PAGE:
Over the past year, Nelson Peltz, head of asset management firm Trian Partners, has staged one of the largest proxy fights ever against a public company, consumer products giant Procter & Gamble. Big dollars were at stake in this boardroom brawl. The total cost of the fight is estimated to have exceeded $60 million so far.
Activist investing can take many forms. In P&G’s case, Peltz suggested boosting shareholder value by cutting costs and reinvesting the proceeds in promising new and existing products. In other cases, activist investors have suggested M&A activity, improved corporate governance or outright sale. While Trian efforts at this point appear to have failed, such campaigns are gaining steam. Data provider FactSet estimates that the number of activist campaigns launched in the U.S. annually has increased 18% since 2012.
The reasons behind the increase aren’t hard to fathom. Extracting excess returns by putting pressure on management can look appealing in an environment where more and more money is chasing fewer and fewer opportunities. It is not clear, however, that activist campaigns, in aggregate, leave investors better off. FactSet studied 175 such campaigns launched between 2012 and 2016. In cases where the activist efforts were successful, the shares of target companies experienced a median one year loss of 0.7%. Alternatively, in cases where the activist effort failed, the shares of target companies had a median one year gain of 9%. The results were more pronounced over two years with the shares of failed campaigns producing a median gain of 10.9% and successful campaigns, a median loss of 2.4%.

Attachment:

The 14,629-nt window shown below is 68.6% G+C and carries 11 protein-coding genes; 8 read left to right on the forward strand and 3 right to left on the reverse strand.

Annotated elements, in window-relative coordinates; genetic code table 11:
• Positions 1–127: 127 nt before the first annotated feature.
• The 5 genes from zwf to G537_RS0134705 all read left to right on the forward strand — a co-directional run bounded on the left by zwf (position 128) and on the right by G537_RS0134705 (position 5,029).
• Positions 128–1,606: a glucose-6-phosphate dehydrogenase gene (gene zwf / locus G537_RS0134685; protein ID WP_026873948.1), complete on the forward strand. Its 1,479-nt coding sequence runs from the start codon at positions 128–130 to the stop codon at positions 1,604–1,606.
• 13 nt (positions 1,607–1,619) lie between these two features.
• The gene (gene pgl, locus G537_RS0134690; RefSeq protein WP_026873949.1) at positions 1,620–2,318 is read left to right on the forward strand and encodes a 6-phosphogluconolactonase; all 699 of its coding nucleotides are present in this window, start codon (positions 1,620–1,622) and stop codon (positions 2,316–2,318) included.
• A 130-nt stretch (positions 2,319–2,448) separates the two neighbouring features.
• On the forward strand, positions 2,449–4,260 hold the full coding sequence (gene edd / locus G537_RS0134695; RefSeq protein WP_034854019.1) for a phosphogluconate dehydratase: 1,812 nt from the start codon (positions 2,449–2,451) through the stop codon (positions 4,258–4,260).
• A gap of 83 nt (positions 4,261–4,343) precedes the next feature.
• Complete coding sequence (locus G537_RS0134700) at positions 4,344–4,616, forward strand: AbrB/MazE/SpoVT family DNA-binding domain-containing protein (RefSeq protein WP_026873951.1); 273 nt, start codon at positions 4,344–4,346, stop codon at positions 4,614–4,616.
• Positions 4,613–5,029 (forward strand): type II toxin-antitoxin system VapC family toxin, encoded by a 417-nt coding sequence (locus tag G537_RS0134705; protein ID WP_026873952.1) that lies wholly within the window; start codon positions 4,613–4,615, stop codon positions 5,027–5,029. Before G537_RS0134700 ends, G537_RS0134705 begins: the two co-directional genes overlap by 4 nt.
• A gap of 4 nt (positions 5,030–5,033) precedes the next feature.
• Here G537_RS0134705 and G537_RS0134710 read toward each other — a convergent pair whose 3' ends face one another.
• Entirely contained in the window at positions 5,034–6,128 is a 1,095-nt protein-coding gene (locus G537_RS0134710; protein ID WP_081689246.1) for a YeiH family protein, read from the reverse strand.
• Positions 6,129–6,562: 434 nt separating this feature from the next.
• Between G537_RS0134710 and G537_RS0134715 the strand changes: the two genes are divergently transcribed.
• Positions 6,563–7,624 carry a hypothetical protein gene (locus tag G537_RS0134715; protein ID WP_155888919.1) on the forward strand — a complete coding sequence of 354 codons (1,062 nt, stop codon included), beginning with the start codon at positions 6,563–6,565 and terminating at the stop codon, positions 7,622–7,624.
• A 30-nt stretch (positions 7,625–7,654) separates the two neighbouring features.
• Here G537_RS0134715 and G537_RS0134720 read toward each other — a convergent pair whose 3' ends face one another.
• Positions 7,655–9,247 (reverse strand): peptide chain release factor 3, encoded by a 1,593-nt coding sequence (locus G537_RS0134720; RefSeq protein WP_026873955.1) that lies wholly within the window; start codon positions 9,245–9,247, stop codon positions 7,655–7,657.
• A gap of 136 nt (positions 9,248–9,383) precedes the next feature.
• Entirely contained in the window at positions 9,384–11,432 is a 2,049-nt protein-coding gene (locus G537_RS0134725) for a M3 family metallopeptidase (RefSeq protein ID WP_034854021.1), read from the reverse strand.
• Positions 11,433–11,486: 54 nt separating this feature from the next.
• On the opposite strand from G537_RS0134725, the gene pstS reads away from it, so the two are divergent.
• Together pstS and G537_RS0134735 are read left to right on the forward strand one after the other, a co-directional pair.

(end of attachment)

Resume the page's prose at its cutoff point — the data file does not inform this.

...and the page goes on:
There are several possible reasons for this somewhat contrary outcome. First, target companies are often experiencing problems that are not solved easily or quickly. Simply wining a proxy fight does not guarantee a rebound in earnings. Second, the shares of target companies often gain ground during a proxy fight. Further gains after an activist wins can be harder to come by. Finally, companies that successfully repel activist investors are under tremendous pressure to improve results. In many cases, surviving management brings in new talent with new ideas and accelerates implementation of existing initiatives.
Whether activists are good for investors or the economy at large is a much more difficult question to answer. In an environment where shareholder rights are often easily ignored, activist efforts can keep management accountable to the true owners of the business. But many argue that their presence has also contributed to the general decline of public share ownership. Take a look at the chart above. Since reaching a peak of 9,113 in 1997, the number of U.S. listed shares has declined 37%. And firms today are larger and older. Two decades ago, the average firm was 12 years old. The average firm today is 18 years old and worth four times as much.
Entrepreneurs looking to raise capital point to several drawbacks of public ownership including the increased cost and the tendancy to focus on quarter to quarter profits or “short termism.” Activist investors’ general aim to boost returns quickly contributes to this problem. Finally, the growing availability of more “patient” capital from private equity investors means young companies have more choices today. The end result is that the stock market is composed of fewer but larger companies. The implications of this both on shareholders and business formation generally should be carefully considered.